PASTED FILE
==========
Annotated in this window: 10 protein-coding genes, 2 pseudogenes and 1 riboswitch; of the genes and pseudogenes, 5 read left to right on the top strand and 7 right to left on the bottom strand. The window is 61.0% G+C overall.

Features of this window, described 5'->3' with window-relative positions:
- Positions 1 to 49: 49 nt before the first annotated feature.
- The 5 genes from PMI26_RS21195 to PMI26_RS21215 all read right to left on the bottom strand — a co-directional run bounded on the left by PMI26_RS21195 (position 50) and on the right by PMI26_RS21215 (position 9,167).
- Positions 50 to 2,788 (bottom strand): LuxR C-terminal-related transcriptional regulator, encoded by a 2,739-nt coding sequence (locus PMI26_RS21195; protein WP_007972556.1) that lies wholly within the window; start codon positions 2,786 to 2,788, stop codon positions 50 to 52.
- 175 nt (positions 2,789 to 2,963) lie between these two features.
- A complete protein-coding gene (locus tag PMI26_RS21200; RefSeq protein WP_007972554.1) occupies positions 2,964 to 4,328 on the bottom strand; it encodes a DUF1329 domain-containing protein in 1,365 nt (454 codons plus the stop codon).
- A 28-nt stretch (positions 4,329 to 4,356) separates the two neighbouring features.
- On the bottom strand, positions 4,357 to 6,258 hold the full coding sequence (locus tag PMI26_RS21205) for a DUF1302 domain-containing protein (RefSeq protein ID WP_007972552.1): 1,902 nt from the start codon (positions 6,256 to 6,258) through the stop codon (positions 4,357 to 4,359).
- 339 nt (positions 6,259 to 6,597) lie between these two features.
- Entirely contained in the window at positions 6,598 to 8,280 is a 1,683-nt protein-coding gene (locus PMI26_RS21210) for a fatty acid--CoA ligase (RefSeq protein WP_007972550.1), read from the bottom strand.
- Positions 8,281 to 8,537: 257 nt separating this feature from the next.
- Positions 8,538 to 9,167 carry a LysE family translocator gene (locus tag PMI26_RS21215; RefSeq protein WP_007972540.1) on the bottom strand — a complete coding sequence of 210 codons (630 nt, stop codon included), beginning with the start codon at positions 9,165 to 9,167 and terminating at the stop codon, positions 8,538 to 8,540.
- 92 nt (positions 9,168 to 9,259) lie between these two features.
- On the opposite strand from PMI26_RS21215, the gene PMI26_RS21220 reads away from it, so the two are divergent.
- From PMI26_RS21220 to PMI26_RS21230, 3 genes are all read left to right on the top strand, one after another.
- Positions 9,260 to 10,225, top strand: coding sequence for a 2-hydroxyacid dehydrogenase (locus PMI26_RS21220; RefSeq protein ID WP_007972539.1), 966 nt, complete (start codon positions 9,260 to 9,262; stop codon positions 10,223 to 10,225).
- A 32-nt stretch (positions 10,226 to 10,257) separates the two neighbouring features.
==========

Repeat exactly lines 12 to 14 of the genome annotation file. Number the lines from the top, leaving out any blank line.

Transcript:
- Positions 8,281 to 8,537: 257 nt separating this feature from the next.
- Positions 8,538 to 9,167 carry a LysE family translocator gene (locus tag PMI26_RS21215; RefSeq protein WP_007972540.1) on the bottom strand — a complete coding sequence of 210 codons (630 nt, stop codon included), beginning with the start codon at positions 9,165 to 9,167 and terminating at the stop codon, positions 8,538 to 8,540.
- 92 nt (positions 9,168 to 9,259) lie between these two features.